One of our professors who is from the UK showed us this site with maps, photos and other information about the National Trail system. If you are visiting, or even live there, and want to know about hiking all over England or just learn about the different regions, check out this site
This is an interesting note on how we have been altering the climate for quit some time. Carl Sauer was conducting research in the early part of the last century on how prehistoric peoples in the New World have been altering the landscape by clearing large areas. This of course can be linked to altering the climate through deforestation as is mentioned here.
This is, along with the discussion on data vs interface taking place on various blogs today, a nice lead-in to our podcast this weekend on ‘What is geographic information’. With the software that are being used and the data needs of today the maps abstraction, which can be tied to its art, has decreased. GeoPlace.com – Top News Stories
Geosoft has added Shuttle Radar Topography Mission (SRTM) data to its public server. Elevation data for basically the whole world is available at 90 meter resolution and the US at 30 meter resolution. I checked out the site, and the data is in the public domain and free to download.
Here is the link to their data server
I have been waiting to get my hands on one before I blogged this. Clearly I have one, a demo unit from ShaperTechnology, and it lives up to its hype. This is a 800×600, 1600 Lumens DLP projector that can project active stereo images at 120 MHz. This means that when used in conjunction with a stereo capable graphics card and a pair of stereo glasses & emitter you perceive the view in 3D. Traditionally, this would require a large $60k projector or the use of 2 projectors but the DepthQ is a portable $4k projector.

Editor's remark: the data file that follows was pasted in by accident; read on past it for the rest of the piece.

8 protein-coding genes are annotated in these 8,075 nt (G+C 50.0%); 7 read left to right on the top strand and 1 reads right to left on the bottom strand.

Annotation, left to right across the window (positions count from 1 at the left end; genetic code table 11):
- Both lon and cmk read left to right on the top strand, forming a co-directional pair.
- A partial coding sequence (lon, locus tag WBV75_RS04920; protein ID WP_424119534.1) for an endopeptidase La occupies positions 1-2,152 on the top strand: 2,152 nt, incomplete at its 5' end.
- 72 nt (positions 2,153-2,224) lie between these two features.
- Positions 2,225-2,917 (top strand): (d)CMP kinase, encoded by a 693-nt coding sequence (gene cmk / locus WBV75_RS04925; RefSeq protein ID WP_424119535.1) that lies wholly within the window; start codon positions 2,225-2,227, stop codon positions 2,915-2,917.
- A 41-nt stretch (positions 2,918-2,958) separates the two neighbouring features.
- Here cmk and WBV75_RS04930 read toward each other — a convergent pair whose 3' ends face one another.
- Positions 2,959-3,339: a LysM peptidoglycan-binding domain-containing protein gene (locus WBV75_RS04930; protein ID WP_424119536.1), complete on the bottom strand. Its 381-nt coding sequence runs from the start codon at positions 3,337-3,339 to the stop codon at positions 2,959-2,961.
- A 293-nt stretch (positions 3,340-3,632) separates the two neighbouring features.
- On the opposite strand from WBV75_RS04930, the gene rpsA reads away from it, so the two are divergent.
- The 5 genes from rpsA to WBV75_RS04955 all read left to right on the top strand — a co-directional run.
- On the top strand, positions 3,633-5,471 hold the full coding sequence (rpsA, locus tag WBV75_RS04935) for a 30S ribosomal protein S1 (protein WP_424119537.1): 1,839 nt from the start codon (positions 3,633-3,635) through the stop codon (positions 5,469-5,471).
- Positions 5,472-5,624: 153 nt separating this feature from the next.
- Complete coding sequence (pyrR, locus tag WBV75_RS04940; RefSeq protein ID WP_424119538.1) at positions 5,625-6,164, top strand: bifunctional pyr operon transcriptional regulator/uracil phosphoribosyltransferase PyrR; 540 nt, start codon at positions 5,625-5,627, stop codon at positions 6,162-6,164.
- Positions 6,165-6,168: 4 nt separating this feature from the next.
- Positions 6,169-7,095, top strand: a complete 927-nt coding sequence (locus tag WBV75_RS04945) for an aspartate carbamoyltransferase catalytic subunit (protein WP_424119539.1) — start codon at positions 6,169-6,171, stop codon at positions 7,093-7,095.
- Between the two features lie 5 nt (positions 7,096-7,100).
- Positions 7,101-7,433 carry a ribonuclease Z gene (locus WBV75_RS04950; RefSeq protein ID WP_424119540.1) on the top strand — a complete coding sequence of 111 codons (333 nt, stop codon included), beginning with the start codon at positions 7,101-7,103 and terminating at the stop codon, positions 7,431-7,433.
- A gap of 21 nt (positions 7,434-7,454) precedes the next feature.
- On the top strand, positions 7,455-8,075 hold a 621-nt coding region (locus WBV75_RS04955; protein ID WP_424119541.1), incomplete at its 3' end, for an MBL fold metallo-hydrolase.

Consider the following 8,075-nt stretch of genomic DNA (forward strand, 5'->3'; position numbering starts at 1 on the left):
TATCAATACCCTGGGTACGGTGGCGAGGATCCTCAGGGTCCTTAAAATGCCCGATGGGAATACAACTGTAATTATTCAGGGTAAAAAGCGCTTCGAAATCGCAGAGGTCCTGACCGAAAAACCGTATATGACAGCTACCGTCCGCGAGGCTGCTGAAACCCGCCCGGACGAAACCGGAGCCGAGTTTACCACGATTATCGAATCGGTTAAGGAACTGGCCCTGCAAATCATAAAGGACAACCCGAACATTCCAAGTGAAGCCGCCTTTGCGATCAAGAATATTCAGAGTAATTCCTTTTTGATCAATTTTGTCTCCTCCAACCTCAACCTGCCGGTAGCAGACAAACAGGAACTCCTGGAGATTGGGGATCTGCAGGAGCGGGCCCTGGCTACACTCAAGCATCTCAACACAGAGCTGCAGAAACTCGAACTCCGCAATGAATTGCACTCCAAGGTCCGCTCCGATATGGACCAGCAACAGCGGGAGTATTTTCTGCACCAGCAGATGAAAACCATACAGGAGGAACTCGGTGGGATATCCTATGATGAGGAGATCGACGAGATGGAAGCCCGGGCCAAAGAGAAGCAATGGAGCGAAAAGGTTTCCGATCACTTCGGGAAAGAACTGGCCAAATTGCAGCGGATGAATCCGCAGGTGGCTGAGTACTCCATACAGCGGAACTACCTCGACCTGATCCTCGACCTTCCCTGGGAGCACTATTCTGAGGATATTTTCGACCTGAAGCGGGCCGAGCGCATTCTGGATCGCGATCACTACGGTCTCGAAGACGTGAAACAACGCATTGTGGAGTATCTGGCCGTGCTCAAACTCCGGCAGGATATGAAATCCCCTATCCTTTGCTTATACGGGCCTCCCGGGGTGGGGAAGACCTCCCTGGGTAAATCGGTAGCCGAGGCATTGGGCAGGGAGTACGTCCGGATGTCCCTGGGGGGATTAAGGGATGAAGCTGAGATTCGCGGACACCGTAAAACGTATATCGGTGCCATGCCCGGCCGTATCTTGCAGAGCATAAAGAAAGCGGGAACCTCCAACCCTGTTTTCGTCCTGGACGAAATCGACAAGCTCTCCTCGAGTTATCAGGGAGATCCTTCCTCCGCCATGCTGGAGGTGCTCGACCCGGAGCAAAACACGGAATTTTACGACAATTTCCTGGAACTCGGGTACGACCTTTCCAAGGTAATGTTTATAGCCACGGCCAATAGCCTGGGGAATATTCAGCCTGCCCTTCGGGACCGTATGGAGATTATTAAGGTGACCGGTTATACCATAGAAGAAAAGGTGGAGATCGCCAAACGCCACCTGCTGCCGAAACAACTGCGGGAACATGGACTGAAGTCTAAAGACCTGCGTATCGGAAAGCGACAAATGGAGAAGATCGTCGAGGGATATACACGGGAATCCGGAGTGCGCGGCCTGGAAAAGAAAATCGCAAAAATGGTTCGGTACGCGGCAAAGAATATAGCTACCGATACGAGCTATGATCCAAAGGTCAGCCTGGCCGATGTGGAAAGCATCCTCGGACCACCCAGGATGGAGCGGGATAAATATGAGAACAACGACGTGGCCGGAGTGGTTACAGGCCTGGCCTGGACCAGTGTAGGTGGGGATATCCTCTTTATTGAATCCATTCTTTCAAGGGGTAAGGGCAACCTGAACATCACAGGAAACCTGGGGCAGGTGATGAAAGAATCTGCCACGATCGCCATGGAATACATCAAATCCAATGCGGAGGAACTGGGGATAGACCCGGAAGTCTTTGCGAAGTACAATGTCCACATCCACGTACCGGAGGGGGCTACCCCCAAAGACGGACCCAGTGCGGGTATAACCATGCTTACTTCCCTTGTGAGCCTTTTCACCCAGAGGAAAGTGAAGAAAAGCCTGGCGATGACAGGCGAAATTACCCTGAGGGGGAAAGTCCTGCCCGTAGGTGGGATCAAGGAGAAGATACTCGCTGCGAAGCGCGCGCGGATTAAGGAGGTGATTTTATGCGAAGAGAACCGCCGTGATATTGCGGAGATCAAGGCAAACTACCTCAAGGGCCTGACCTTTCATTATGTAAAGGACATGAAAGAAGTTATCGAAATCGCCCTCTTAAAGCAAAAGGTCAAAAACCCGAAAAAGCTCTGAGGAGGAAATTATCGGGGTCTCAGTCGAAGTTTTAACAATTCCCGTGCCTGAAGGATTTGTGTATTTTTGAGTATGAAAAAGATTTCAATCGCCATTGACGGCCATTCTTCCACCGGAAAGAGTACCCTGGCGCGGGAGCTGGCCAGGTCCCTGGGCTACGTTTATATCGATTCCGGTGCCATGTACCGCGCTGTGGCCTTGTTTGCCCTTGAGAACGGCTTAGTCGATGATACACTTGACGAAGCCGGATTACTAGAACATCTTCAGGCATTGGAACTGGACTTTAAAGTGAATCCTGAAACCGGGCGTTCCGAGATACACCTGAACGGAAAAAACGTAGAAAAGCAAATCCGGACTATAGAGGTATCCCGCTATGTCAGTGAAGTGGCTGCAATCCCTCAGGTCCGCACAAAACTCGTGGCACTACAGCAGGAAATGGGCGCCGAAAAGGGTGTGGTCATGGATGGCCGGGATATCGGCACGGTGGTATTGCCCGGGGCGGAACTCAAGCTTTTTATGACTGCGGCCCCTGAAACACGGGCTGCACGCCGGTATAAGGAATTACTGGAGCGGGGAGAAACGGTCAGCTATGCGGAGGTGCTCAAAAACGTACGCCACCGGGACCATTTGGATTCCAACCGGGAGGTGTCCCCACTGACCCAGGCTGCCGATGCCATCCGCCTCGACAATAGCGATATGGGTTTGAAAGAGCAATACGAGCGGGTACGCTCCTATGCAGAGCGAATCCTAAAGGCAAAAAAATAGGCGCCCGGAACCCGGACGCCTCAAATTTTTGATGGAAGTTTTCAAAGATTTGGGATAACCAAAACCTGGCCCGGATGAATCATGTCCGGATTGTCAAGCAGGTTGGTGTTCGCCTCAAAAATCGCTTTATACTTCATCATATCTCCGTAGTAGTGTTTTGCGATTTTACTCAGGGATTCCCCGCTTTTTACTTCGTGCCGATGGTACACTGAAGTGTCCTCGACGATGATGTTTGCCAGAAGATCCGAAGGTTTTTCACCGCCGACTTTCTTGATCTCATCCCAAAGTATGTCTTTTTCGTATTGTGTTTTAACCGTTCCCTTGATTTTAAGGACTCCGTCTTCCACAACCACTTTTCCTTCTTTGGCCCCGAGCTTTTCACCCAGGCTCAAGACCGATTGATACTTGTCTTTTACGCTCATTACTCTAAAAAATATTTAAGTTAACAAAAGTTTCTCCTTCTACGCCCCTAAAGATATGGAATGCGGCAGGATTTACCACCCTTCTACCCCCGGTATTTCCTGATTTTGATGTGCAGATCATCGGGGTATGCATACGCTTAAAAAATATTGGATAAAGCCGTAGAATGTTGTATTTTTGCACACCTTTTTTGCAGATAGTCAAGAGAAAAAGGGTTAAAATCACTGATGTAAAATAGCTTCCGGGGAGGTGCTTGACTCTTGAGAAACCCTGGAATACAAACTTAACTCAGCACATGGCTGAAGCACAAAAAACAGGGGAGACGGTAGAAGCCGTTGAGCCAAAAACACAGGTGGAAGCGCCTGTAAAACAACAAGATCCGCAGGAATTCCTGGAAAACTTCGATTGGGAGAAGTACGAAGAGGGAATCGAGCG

How is this related to Geography? Both in my research and at work we use a significant amount of 2.5D (surface based) geovisualization. By viewing a scene in stereo it allows for a more immersive experience than the traditional 2D views. Any kind of stereo can give this perception, but active stereo is often considered the best for many situations. The other stereo options are passive stereo, 2 projectors with a polarized filter, and anaglyph stereo, generally the red and blue glasses.
So far we have just been using the standard stereo in ArcScene, but we will test it with a few other apps, but I think it is pretty cool.
Hot on the heels of finding out about the GeoGraph project in the UK comes the “Your History Here . com – where’s your place?” project. This uses Google Maps to create links to historic information related to locations. Take a look.
This is more Geology than physical geography, but it is still a great concept for a learning park.